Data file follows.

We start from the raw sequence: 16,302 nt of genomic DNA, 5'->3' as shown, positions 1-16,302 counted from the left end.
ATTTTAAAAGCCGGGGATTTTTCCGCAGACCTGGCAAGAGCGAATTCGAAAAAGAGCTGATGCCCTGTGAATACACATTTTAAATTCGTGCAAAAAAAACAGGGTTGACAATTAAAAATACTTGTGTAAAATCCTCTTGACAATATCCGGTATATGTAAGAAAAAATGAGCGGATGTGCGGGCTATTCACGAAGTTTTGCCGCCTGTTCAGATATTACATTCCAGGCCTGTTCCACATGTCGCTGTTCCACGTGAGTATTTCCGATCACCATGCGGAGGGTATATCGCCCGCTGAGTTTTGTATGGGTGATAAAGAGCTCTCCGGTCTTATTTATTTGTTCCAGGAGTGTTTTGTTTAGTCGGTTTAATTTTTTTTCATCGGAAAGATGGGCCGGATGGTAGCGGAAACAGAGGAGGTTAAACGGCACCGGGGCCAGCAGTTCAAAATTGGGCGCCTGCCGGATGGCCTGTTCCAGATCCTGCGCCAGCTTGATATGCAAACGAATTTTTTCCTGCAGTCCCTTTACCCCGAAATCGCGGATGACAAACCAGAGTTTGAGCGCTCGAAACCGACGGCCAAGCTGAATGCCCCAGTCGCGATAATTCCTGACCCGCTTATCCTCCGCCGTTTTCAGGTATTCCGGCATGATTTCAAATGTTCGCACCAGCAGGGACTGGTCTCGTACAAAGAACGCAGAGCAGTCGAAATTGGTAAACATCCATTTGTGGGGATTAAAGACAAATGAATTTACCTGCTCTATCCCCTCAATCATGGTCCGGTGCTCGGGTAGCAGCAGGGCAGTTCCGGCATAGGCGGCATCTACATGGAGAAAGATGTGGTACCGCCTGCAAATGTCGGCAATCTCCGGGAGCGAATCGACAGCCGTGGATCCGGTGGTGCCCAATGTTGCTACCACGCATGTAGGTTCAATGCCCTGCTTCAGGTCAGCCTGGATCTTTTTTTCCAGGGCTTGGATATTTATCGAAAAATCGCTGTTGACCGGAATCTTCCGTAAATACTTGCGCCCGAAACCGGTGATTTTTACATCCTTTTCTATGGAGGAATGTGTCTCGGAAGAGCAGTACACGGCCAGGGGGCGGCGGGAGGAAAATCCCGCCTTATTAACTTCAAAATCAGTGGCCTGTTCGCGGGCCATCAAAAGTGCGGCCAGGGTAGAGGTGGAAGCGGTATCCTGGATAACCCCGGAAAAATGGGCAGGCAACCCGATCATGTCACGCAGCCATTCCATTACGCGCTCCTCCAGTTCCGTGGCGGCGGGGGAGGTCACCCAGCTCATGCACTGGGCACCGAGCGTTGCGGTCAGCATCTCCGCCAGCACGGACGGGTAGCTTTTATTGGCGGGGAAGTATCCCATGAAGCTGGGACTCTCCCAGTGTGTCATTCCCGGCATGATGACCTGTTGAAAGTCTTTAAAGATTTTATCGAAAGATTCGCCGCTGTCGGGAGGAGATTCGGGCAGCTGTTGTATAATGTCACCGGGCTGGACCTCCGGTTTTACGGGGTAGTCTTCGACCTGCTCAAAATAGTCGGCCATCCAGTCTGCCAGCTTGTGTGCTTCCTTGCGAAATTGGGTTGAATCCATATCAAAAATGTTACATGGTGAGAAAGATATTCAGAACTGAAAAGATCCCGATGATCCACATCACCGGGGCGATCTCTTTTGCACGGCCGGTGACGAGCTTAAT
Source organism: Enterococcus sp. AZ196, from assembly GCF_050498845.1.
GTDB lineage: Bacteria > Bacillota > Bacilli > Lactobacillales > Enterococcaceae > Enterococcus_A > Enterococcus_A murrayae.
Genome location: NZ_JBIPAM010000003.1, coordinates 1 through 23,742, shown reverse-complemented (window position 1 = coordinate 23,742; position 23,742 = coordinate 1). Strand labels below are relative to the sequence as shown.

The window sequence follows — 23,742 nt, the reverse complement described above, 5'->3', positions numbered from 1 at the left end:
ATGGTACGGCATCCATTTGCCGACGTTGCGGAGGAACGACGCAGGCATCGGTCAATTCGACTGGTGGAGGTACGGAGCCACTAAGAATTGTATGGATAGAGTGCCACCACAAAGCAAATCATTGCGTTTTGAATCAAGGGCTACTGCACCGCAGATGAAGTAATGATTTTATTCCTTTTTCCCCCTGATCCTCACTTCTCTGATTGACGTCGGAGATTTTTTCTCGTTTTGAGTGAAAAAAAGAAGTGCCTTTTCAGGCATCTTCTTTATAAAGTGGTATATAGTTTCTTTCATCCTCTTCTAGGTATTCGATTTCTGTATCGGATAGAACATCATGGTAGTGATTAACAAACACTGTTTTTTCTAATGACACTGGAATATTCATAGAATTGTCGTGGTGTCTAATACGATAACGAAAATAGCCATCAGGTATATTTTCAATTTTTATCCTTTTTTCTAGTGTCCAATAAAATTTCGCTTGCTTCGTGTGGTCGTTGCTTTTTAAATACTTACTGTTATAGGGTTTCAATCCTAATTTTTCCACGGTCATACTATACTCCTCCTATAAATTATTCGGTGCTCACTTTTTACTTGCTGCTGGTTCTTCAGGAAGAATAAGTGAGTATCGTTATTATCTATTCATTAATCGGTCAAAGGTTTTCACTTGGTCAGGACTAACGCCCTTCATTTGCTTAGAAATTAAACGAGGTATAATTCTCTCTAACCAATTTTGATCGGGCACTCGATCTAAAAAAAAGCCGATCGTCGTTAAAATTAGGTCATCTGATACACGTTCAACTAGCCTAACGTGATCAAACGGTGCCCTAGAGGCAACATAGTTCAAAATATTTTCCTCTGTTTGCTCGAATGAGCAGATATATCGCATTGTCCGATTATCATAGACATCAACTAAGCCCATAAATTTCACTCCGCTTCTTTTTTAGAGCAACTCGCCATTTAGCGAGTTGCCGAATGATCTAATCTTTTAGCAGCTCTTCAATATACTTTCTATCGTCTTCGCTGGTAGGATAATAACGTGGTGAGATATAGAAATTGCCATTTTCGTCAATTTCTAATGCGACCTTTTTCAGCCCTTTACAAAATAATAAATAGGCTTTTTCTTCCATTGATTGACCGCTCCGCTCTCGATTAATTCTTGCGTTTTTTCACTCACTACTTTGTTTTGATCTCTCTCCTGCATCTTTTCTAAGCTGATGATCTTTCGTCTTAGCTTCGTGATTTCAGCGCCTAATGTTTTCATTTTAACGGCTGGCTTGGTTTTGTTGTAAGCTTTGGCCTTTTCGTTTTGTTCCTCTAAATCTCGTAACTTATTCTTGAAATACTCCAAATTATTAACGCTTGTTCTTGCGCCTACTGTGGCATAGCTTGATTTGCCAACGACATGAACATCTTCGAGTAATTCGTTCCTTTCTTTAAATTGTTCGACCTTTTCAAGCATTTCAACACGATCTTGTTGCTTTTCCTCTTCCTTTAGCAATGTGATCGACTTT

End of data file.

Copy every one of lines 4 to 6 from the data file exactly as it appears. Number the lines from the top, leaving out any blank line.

GTDB lineage: Bacteria > Bacillota > Bacilli > Lactobacillales > Enterococcaceae > Enterococcus_A > Enterococcus_A murrayae.
Genome location: NZ_JBIPAM010000003.1, coordinates 1 through 23,742, shown reverse-complemented (window position 1 = coordinate 23,742; position 23,742 = coordinate 1). Strand labels below are relative to the sequence as shown.

The window sequence follows — 23,742 nt, the reverse complement described above, 5'->3', positions numbered from 1 at the left end: